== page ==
• Dr. Ray E. Heiple, Jr.

Three Bringers of Temptation

So the great dragon was cast out, that serpent of old, called the Devil and Satan, who deceives the whole world; he was cast to the earth, and his angels were cast out with him. Revelation 12:9NKJV


This morning we will continue to study Westminster Larger Catechism Question 195, which asks, “What do we pray for in the sixth petition?” The second part of the answer states: “In the sixth petition (which is, and lead us not into temptation, but deliver us from evil,) acknowledging… that Satan, the world, and the flesh, are ready powerfully to draw us aside, and ensnare us….” Last time we saw how God is sovereign over any temptation that we experience. And that even when God brings us to the place where we will be tempted, He only does it for our true and everlasting good. Today we consider the enemies outside of our souls and in our souls which are continually seeking to tempt us in order to destroy us.


The Bible is clear that there is a malevolent spirit, whose name is Satan. His most common title is “devil,” which means slanderer or accuser. Twice in Scripture the devil is called “the tempter” (Matt. 4:3; 1 The. 3:5), and he is the only one in the Bible given that title. To tempt someone is to entice or allure them. It is where you try to get someone to desire or be attracted to do something to the point where the craving moves the will to act in order to satisfy it. Once in John Jesus declares that Satan is “a murderer” and “a liar and the father of lies,” (John 8:44). The titles “liar,” “devil,” and “tempter” tell us who Satan is and how he operates. It is the nature of Satan to seduce, in order to deceive, in order to accuse unto judgment and destruction. Because Satan brought the first temptation – which was a half-truth making it a whole and more dangerous lie – there is a sense in which all temptation goes back to him. No doubt this is the meaning of Jesus when he calls Satan “the father of lies.” Satan gave birth to the lie and it is always the lie that is used in temptation. For temptation always says “Disobey God in some way, shape, or form and it will go better for you in this one instance.” And that is always a lie. Because God is omniscient, omnipotent, loving righteousness and hating iniquity, it will never go better for us if we disobey.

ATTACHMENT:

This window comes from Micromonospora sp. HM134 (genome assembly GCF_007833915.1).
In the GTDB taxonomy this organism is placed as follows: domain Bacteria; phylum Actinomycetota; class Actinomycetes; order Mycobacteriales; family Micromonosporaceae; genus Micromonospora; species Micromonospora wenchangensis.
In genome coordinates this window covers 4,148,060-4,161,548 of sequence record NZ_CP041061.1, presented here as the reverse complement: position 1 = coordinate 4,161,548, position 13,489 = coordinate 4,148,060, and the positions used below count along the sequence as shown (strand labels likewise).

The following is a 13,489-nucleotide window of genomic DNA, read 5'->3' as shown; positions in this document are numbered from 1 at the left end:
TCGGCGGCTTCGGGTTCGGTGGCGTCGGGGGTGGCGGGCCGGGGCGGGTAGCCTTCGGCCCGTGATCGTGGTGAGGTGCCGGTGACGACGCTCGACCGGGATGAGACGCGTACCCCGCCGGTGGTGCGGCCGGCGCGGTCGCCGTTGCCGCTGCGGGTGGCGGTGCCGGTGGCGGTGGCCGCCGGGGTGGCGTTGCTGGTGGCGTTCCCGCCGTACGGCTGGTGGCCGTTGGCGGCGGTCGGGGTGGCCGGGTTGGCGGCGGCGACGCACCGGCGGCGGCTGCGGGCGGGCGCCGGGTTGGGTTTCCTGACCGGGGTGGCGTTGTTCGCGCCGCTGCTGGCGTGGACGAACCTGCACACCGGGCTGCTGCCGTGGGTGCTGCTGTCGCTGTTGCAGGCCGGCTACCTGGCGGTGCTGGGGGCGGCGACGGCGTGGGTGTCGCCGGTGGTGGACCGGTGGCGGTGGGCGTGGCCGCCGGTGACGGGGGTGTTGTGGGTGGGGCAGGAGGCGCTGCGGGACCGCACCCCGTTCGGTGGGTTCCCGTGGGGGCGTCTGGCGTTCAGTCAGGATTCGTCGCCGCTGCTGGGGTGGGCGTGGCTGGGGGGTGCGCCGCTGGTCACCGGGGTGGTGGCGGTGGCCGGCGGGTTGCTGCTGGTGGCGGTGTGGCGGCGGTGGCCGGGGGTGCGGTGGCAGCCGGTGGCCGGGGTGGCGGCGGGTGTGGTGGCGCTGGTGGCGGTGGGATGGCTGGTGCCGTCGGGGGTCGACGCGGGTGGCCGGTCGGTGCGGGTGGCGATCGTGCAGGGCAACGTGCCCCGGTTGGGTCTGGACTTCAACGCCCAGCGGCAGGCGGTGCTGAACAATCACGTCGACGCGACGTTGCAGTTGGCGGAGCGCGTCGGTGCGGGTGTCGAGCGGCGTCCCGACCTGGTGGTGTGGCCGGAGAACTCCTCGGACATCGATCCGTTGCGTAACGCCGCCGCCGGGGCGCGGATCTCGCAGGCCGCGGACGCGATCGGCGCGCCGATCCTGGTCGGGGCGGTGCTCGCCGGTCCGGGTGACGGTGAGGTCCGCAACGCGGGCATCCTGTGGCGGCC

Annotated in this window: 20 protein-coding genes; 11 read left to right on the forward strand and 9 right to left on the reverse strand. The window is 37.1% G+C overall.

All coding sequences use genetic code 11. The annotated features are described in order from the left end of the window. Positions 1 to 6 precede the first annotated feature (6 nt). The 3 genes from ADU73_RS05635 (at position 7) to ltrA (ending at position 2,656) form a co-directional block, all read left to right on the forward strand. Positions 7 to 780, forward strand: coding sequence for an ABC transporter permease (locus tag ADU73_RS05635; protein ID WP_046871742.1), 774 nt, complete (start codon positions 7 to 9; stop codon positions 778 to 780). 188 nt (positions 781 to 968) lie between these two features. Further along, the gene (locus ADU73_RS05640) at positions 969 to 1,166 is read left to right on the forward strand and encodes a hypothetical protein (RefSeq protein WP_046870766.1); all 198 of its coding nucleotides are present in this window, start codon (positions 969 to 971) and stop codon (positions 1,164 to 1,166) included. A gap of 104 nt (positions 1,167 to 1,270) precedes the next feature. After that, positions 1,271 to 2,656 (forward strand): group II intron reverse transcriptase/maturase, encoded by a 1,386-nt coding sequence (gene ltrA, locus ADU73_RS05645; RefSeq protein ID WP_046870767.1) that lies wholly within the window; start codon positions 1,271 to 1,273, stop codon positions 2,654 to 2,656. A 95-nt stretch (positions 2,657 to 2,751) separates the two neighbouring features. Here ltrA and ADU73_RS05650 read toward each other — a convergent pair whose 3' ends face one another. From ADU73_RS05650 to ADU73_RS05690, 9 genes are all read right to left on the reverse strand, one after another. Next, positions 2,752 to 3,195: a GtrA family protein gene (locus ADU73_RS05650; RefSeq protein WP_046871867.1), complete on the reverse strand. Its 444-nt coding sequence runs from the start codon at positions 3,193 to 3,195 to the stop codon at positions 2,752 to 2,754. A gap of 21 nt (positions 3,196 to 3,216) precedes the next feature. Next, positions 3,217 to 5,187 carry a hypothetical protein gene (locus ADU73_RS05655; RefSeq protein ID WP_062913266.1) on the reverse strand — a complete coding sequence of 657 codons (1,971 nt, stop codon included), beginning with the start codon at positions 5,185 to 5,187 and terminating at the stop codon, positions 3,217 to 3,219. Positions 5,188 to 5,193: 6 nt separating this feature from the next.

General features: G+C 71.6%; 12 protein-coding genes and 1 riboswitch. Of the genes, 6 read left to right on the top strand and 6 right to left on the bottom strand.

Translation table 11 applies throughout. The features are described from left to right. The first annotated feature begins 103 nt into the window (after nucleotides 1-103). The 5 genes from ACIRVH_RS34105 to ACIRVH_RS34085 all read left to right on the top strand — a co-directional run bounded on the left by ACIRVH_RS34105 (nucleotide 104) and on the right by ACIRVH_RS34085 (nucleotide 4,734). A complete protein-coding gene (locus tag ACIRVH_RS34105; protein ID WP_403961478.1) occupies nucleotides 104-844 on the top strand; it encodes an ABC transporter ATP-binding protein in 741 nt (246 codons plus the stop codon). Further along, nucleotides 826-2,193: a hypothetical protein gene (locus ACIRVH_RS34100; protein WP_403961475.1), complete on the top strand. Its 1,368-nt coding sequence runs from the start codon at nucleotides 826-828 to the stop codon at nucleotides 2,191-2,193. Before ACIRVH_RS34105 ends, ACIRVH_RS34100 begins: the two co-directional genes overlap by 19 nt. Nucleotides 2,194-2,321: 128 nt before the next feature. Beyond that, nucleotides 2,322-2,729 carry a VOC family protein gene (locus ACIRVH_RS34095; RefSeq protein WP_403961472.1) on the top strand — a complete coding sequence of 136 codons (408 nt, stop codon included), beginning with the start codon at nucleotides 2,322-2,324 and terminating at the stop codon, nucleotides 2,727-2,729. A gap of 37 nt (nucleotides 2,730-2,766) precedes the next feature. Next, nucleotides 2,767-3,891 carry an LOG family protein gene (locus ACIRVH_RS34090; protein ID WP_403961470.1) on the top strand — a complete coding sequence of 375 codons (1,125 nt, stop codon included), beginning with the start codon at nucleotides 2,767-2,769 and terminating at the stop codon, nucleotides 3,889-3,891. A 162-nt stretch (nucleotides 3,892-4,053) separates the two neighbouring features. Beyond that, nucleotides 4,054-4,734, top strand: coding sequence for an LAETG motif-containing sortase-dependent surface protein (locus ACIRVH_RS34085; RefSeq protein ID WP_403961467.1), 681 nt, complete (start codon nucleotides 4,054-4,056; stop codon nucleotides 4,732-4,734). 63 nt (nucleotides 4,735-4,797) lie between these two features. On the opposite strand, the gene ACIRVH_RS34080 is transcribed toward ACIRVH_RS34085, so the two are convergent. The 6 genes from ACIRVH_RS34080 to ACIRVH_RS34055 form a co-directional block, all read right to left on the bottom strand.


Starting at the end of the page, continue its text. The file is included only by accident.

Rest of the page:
There are many instances in the Bible where Satan tempts directly either personally or through one of his angels (demons), but that is not the only way temptation comes to us. The second great enemy of the Christian, which is constantly seeking to lure us into disobeying God, is the world. The world is not some impersonal system that somehow exerts some kind of evil force upon us. When the word “world” is used in Scripture to refer to the enemy of our soul it is being used as a collective noun to include all human beings who are in rebellion against God. We see this personal, collective aspect of people in rebellion against God when Jesus says, “If you were of the world, the world would love its own. Yet because you are not of the world, but I chose you out of the world, therefore the world hates you,” (John 15:19). Here the world is said to “love” or “hate.” Loving and hating are activities that only rational creatures can engage in. Therefore, clearly the world here means all the people who are opposed to God. In fact they are so opposed to and filled with hatred for God that the people whom God has chosen, merely for that reason, also become the objects of their displeasure according to this verse. Contrariwise this verse says the world promises to “love” those who join it in its rebellion against God. But this too is a lie as the world’s love would do us no good whatsoever and is not in fact a love for “us” at all but only for our increase, by way of participation, in its chosen evil (whatever it may be in that culture, people group, and time).


The third and final enemy of the Christian is our flesh. “Flesh” here does not mean physical body but it is used as the most common appellation for our old sinful natures. If you are a Christian you have a new nature that loves God and wants to obey Him, but if you are not in glory then you also still have to deal with your sinful desires. The only reason the world and the devil are able to successfully tempt us to sin is because part of us still loves sin. Thus, “each one is tempted when he is drawn away by his own desires and enticed,” (James 1:14). Even apart from Satan and this God-hating world, we would still give in to temptation, because we would tempt ourselves. May God grant us increasing victories over all three of our mortal enemies.

A member of the Presbyterian Church in America (PCA)

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